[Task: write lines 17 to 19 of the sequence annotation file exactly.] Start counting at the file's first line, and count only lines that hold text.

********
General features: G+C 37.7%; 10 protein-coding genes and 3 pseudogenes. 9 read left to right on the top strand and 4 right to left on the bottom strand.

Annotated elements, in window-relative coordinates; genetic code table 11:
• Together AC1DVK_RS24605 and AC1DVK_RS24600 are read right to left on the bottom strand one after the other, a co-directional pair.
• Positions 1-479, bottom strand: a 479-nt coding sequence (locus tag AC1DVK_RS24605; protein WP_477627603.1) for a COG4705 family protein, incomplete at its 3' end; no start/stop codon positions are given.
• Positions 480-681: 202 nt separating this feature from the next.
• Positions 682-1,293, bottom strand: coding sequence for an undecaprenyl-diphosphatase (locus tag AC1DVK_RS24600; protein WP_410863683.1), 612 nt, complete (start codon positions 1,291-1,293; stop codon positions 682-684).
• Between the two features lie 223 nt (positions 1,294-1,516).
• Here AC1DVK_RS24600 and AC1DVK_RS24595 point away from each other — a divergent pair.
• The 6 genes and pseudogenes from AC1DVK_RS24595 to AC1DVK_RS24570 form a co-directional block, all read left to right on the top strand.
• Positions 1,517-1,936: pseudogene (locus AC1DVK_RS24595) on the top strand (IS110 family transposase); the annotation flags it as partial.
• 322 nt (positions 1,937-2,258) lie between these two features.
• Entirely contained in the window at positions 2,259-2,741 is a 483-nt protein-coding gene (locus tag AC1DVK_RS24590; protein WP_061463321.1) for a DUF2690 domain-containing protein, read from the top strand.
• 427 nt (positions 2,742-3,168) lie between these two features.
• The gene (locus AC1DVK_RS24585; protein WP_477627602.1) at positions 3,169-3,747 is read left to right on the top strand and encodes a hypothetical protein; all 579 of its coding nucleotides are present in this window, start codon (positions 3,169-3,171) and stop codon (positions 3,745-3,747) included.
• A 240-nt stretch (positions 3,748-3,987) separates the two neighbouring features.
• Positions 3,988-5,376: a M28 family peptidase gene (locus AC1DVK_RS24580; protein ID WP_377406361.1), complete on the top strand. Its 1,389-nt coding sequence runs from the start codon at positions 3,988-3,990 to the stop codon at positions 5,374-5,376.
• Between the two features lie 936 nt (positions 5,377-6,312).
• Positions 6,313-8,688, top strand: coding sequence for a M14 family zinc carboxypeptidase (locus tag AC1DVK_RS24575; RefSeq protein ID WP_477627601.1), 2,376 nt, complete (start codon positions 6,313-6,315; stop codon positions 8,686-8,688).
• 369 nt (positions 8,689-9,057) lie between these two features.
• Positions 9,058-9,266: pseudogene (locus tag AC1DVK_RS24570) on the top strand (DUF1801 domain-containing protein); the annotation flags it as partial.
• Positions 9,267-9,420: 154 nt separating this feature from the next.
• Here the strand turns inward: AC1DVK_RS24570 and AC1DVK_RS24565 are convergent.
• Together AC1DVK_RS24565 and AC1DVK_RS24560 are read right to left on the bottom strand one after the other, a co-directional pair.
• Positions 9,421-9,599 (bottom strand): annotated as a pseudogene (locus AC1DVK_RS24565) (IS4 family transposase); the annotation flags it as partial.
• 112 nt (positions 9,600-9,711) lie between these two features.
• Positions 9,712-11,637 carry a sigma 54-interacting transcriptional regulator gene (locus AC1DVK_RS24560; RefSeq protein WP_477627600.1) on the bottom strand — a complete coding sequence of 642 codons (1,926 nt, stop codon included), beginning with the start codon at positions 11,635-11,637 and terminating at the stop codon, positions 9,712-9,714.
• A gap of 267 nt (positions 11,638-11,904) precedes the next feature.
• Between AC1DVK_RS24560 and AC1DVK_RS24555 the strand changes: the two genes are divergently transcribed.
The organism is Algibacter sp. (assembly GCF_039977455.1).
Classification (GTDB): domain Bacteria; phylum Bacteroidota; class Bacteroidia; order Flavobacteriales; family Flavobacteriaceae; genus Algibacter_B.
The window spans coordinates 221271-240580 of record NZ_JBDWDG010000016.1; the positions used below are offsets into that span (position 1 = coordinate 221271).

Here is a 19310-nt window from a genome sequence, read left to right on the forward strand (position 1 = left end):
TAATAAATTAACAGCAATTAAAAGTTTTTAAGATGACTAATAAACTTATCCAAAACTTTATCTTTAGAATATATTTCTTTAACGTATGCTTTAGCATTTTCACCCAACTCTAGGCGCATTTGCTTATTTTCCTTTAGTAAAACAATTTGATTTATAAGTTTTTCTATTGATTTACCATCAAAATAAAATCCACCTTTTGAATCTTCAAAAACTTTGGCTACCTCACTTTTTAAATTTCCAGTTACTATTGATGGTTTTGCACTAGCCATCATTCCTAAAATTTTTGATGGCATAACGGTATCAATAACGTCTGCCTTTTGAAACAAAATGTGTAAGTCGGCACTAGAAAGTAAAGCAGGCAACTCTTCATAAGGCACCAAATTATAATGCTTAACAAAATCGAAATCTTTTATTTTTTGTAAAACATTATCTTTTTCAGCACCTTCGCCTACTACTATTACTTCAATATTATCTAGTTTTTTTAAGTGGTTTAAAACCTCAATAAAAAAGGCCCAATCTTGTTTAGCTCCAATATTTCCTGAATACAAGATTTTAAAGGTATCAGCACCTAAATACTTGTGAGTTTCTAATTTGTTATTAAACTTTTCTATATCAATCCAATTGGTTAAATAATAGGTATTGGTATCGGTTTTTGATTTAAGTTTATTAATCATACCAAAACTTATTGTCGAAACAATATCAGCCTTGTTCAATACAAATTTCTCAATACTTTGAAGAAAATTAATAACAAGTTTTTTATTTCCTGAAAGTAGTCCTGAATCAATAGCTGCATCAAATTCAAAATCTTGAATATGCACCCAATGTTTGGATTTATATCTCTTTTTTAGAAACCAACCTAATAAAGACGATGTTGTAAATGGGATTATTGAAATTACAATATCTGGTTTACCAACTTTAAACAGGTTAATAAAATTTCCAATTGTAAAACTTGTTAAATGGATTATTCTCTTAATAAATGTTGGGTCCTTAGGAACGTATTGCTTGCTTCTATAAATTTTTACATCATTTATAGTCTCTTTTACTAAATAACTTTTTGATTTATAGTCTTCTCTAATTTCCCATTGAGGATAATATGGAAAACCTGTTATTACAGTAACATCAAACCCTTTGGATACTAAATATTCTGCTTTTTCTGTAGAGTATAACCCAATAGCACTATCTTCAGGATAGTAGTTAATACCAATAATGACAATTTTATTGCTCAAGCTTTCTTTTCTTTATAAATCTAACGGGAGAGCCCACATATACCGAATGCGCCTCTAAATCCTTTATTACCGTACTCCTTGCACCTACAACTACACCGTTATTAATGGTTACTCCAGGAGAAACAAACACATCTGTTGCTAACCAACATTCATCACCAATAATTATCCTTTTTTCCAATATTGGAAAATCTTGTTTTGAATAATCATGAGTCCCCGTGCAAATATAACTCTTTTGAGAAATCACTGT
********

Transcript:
• Between the two features lie 936 nt (positions 5,377-6,312).
• Positions 6,313-8,688, top strand: coding sequence for a M14 family zinc carboxypeptidase (locus tag AC1DVK_RS24575; RefSeq protein ID WP_477627601.1), 2,376 nt, complete (start codon positions 6,313-6,315; stop codon positions 8,686-8,688).
• 369 nt (positions 8,689-9,057) lie between these two features.